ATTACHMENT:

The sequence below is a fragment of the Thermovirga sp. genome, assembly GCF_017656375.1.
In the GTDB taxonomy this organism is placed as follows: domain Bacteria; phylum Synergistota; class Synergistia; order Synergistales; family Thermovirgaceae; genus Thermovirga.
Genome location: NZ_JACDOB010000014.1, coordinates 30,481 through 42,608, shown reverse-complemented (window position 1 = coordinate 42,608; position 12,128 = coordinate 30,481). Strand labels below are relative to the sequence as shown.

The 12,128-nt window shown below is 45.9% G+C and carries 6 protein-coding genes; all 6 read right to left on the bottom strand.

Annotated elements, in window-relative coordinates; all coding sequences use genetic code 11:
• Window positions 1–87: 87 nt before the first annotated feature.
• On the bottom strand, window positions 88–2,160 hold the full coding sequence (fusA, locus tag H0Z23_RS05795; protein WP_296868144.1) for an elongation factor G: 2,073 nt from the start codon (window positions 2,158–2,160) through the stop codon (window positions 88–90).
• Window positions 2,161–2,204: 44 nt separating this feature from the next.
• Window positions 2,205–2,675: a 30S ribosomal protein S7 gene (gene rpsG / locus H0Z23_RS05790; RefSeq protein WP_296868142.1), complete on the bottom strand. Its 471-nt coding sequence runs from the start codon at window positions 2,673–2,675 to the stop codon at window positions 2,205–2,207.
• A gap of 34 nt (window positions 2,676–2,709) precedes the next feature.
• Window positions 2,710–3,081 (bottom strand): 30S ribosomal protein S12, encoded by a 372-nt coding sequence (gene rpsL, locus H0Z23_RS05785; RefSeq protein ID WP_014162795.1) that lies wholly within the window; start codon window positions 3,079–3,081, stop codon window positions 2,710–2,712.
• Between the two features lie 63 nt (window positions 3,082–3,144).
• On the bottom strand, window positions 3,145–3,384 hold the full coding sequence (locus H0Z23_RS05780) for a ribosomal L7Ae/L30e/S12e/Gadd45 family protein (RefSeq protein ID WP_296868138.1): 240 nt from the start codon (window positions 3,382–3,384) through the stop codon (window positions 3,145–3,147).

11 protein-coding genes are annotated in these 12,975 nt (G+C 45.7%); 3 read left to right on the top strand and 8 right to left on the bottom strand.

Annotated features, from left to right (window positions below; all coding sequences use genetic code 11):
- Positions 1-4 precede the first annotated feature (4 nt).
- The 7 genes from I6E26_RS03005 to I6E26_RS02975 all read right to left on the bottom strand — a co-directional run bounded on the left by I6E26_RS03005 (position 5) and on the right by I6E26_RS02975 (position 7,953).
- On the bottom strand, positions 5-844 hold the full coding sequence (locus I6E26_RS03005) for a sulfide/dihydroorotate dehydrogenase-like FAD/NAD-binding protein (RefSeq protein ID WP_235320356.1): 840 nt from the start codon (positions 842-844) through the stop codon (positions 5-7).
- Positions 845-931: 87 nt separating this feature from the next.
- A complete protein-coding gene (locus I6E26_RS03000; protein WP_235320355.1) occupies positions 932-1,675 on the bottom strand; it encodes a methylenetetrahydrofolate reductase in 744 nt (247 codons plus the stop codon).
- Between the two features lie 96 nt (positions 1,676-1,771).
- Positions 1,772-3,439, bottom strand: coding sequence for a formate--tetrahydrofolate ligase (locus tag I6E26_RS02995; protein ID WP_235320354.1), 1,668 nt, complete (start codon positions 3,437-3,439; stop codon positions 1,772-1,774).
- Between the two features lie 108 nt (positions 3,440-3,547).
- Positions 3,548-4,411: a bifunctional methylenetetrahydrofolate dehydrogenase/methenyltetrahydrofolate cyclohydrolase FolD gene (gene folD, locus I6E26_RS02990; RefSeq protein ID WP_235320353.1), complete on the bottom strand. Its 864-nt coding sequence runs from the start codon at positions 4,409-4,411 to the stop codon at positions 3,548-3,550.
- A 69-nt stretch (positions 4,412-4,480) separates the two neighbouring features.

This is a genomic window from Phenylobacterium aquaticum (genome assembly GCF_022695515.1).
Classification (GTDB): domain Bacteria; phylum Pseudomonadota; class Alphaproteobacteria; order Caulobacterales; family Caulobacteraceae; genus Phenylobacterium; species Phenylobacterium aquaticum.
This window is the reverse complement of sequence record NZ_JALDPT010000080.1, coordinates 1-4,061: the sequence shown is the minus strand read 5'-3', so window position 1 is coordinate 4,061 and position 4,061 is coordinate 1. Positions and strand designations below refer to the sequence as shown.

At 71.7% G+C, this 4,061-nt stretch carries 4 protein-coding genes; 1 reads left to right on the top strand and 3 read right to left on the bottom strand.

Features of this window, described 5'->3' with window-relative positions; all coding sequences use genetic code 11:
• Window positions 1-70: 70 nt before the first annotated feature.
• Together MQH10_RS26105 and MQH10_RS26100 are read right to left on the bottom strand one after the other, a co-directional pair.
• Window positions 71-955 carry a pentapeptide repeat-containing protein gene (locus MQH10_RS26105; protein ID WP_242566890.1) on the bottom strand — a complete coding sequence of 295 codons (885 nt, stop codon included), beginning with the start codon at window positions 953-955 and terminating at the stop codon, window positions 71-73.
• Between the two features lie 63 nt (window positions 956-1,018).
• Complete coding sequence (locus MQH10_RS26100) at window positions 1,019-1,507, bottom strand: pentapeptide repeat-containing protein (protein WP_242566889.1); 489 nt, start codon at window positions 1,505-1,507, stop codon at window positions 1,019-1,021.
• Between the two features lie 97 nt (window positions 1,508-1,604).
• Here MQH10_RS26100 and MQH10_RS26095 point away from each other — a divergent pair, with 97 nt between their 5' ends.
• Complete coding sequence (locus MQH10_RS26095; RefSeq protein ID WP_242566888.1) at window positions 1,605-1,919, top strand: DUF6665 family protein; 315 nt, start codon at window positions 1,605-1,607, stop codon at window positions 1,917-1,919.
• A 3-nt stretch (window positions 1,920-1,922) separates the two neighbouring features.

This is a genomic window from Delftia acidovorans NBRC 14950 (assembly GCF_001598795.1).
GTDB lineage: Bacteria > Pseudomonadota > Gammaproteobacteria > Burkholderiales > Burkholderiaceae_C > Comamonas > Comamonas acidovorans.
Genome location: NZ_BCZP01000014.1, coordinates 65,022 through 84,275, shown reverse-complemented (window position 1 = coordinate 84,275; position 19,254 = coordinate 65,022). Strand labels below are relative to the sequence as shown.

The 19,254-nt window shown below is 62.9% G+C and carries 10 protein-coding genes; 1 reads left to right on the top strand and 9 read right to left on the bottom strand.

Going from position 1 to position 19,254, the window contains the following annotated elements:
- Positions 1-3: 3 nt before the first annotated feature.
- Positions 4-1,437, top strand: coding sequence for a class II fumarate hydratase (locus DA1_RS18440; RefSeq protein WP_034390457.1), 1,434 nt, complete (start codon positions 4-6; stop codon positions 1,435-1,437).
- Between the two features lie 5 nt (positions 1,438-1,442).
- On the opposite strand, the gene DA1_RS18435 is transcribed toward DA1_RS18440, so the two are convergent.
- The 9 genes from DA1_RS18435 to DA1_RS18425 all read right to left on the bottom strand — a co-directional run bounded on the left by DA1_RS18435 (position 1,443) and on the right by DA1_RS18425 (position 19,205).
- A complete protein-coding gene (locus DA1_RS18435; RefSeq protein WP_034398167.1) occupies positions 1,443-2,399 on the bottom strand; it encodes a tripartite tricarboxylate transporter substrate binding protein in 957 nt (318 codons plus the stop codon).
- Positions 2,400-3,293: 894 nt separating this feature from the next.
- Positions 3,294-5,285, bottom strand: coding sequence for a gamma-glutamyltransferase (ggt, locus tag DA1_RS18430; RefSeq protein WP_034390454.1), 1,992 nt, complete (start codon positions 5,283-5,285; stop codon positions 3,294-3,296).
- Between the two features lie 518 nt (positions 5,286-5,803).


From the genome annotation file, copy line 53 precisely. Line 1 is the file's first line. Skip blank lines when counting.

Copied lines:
- Between the two features lie 518 nt (positions 5,286-5,803).